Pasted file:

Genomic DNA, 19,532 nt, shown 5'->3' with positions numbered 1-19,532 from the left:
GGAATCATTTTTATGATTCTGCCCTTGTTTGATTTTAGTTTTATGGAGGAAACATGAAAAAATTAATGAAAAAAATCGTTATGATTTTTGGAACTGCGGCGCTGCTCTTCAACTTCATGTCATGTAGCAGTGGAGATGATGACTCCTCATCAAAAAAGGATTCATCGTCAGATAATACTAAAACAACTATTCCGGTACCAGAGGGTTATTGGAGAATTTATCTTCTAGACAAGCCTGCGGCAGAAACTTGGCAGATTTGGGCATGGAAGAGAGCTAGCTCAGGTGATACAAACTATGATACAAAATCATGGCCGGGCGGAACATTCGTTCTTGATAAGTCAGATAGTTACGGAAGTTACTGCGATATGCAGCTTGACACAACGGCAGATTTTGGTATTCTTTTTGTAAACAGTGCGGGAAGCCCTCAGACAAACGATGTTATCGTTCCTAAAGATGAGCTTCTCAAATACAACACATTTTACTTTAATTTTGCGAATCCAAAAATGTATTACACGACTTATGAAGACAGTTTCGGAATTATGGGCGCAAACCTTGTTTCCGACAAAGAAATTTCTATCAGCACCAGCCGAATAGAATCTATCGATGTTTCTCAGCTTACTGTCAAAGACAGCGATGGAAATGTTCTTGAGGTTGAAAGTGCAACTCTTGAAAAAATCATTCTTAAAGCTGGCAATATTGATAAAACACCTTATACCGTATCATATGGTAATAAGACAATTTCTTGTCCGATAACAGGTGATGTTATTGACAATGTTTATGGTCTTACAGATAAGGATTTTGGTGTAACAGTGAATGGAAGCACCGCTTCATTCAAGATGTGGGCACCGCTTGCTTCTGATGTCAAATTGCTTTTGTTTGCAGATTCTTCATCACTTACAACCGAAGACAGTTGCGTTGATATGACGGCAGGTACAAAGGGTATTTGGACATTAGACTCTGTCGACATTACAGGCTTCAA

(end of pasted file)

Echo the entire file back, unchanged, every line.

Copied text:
Genomic DNA, 19,532 nt, shown 5'->3' with positions numbered 1-19,532 from the left:
GGAATCATTTTTATGATTCTGCCCTTGTTTGATTTTAGTTTTATGGAGGAAACATGAAAAAATTAATGAAAAAAATCGTTATGATTTTTGGAACTGCGGCGCTGCTCTTCAACTTCATGTCATGTAGCAGTGGAGATGATGACTCCTCATCAAAAAAGGATTCATCGTCAGATAATACTAAAACAACTATTCCGGTACCAGAGGGTTATTGGAGAATTTATCTTCTAGACAAGCCTGCGGCAGAAACTTGGCAGATTTGGGCATGGAAGAGAGCTAGCTCAGGTGATACAAACTATGATACAAAATCATGGCCGGGCGGAACATTCGTTCTTGATAAGTCAGATAGTTACGGAAGTTACTGCGATATGCAGCTTGACACAACGGCAGATTTTGGTATTCTTTTTGTAAACAGTGCGGGAAGCCCTCAGACAAACGATGTTATCGTTCCTAAAGATGAGCTTCTCAAATACAACACATTTTACTTTAATTTTGCGAATCCAAAAATGTATTACACGACTTATGAAGACAGTTTCGGAATTATGGGCGCAAACCTTGTTTCCGACAAAGAAATTTCTATCAGCACCAGCCGAATAGAATCTATCGATGTTTCTCAGCTTACTGTCAAAGACAGCGATGGAAATGTTCTTGAGGTTGAAAGTGCAACTCTTGAAAAAATCATTCTTAAAGCTGGCAATATTGATAAAACACCTTATACCGTATCATATGGTAATAAGACAATTTCTTGTCCGATAACAGGTGATGTTATTGACAATGTTTATGGTCTTACAGATAAGGATTTTGGTGTAACAGTGAATGGAAGCACCGCTTCATTCAAGATGTGGGCACCGCTTGCTTCTGATGTCAAATTGCTTTTGTTTGCAGATTCTTCATCACTTACAACCGAAGACAGTTGCGTTGATATGACGGCAGGTACAAAGGGTATTTGGACATTAGACTCTGTCGACATTACAGGCTTCAA